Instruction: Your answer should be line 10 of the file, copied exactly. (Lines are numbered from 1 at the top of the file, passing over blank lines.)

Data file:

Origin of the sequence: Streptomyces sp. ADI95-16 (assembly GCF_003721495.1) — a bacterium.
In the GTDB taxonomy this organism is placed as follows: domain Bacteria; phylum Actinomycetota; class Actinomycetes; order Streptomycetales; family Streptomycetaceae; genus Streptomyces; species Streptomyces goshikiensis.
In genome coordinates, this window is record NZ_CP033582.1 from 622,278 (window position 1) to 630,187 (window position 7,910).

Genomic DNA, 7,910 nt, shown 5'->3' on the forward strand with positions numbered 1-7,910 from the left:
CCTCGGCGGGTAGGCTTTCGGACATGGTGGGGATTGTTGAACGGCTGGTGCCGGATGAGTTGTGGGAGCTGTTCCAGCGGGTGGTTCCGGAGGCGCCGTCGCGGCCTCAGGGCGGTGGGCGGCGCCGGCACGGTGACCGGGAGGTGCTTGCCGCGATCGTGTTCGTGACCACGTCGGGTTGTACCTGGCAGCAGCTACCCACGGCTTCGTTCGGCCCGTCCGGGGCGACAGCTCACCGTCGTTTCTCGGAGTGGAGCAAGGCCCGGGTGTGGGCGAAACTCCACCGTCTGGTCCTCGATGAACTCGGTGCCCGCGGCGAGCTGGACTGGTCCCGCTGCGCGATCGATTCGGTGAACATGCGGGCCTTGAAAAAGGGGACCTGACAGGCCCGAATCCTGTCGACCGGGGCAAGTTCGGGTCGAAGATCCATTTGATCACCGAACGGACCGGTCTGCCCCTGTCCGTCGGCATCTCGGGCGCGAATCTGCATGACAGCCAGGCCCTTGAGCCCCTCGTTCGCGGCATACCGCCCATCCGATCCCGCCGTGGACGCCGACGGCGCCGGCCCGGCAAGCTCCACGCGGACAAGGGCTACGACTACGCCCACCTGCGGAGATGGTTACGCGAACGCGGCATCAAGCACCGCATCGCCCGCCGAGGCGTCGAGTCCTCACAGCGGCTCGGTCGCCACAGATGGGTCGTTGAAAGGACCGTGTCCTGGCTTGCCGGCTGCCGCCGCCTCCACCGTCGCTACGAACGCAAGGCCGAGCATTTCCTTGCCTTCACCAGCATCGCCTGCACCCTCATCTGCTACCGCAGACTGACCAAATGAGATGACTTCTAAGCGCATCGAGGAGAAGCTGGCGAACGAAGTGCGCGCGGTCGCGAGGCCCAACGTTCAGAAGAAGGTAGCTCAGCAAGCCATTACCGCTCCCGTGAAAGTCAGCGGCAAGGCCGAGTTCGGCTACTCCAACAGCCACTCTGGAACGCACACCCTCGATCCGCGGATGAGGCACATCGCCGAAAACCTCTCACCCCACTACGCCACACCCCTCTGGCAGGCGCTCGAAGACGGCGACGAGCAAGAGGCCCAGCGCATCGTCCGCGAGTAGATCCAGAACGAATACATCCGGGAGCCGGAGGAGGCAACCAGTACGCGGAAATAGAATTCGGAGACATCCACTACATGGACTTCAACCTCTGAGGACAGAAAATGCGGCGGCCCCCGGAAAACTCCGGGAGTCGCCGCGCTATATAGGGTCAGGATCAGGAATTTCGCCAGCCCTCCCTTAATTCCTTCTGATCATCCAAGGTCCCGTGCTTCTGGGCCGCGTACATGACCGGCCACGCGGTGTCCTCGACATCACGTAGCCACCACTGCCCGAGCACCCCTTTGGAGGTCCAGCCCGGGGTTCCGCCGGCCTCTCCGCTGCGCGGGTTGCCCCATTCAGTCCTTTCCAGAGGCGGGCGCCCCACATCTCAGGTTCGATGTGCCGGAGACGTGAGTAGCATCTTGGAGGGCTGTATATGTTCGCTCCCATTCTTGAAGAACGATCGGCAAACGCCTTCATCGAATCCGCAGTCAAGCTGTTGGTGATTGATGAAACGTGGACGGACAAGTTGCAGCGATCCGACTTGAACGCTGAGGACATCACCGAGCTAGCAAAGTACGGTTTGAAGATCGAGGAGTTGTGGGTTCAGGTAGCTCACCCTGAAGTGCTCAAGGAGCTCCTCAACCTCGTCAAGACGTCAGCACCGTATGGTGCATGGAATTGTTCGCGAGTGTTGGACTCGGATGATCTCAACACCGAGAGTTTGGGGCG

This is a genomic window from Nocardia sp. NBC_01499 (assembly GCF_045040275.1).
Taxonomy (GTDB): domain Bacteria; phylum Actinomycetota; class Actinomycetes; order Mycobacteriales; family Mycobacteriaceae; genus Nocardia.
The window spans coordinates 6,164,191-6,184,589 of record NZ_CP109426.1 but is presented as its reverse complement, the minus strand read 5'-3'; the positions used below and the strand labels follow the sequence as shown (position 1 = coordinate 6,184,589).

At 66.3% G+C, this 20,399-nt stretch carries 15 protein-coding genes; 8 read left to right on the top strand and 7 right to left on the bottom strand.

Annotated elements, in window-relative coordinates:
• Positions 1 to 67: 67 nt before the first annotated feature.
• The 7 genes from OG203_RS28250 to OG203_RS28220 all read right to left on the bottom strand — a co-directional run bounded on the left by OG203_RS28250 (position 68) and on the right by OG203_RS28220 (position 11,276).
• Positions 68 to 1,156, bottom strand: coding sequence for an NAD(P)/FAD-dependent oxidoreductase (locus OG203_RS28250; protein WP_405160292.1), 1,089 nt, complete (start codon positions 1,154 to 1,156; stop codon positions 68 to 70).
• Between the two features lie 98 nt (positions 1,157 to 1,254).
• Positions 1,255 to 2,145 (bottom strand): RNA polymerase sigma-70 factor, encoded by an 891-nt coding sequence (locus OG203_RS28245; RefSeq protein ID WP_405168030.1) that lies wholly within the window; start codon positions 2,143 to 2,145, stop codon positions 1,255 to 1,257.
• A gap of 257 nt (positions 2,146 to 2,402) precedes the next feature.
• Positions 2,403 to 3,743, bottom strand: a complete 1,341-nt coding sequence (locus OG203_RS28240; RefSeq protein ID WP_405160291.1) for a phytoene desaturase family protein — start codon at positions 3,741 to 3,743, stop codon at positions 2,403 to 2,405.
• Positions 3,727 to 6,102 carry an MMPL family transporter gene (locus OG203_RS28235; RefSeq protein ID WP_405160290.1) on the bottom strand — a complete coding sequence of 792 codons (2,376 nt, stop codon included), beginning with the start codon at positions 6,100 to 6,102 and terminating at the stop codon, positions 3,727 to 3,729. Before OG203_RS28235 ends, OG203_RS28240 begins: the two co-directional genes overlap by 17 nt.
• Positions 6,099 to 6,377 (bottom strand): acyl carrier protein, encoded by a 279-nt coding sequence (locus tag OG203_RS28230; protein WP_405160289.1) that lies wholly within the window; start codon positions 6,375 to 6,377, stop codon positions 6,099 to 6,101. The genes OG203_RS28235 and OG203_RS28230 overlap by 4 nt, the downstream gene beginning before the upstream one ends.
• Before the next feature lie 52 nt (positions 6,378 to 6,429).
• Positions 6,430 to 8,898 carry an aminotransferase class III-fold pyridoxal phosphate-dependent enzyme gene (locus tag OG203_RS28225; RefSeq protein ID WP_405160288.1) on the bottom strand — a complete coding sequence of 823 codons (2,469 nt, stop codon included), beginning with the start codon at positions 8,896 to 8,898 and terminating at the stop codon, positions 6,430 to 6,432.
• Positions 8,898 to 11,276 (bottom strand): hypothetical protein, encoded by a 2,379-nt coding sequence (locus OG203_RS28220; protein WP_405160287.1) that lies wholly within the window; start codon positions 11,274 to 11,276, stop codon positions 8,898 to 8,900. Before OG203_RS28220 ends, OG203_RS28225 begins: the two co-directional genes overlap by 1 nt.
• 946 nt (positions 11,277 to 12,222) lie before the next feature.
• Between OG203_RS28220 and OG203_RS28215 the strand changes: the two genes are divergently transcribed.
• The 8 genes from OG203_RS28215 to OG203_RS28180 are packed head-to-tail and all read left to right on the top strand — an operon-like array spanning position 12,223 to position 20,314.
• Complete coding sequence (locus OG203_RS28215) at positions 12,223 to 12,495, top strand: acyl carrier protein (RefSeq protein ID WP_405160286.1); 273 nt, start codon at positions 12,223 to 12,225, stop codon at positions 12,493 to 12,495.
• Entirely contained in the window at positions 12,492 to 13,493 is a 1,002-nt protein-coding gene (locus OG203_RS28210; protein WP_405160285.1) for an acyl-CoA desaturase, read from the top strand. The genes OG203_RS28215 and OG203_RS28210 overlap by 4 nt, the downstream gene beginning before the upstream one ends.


Annotated elements, in window-relative coordinates: